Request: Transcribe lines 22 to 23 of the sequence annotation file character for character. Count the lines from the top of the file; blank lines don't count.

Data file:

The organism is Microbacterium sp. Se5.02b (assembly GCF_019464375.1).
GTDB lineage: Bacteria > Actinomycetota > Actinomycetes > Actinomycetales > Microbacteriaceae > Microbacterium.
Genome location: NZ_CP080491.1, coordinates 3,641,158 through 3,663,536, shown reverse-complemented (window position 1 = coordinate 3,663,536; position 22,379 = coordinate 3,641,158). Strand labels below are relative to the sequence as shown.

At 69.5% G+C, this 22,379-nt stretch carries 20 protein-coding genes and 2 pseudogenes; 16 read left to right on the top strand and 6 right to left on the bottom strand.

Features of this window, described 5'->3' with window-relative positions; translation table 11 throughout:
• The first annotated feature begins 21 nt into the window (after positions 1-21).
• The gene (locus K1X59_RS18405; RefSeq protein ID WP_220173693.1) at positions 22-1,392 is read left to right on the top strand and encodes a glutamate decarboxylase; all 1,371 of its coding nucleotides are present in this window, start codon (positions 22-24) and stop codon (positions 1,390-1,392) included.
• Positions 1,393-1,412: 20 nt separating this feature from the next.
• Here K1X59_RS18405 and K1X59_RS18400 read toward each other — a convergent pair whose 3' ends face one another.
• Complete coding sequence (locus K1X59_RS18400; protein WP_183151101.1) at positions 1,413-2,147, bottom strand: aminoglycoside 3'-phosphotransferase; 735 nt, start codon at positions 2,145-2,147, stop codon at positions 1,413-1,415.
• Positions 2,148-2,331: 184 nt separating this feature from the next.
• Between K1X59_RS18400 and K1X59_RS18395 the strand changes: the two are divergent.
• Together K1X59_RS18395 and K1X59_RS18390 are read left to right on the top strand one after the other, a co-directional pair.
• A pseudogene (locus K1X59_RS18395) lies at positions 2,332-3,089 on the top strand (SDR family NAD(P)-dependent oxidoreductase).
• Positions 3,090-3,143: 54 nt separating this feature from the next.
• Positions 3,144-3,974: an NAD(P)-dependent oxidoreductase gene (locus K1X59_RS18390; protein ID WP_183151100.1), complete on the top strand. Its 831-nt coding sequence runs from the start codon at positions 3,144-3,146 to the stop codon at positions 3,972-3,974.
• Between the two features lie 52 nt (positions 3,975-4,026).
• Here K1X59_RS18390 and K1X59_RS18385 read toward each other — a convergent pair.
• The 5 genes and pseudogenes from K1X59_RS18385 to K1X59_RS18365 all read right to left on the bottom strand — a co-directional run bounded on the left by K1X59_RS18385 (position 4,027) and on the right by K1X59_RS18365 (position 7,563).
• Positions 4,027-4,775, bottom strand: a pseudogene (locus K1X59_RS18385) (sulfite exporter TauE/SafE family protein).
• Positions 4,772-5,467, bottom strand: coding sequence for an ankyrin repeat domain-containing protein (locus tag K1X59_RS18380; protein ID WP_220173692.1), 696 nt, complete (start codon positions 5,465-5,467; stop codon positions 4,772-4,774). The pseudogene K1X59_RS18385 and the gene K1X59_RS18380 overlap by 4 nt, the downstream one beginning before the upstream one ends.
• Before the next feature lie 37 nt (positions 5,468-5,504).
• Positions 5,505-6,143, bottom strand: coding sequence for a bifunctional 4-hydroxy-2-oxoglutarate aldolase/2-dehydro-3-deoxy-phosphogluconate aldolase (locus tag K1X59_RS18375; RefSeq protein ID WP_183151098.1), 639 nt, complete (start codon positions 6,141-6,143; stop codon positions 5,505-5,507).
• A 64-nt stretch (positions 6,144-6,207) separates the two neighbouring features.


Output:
• Before the next feature lie 37 nt (positions 5,468-5,504).
• Positions 5,505-6,143, bottom strand: coding sequence for a bifunctional 4-hydroxy-2-oxoglutarate aldolase/2-dehydro-3-deoxy-phosphogluconate aldolase (locus tag K1X59_RS18375; RefSeq protein ID WP_183151098.1), 639 nt, complete (start codon positions 6,141-6,143; stop codon positions 5,505-5,507).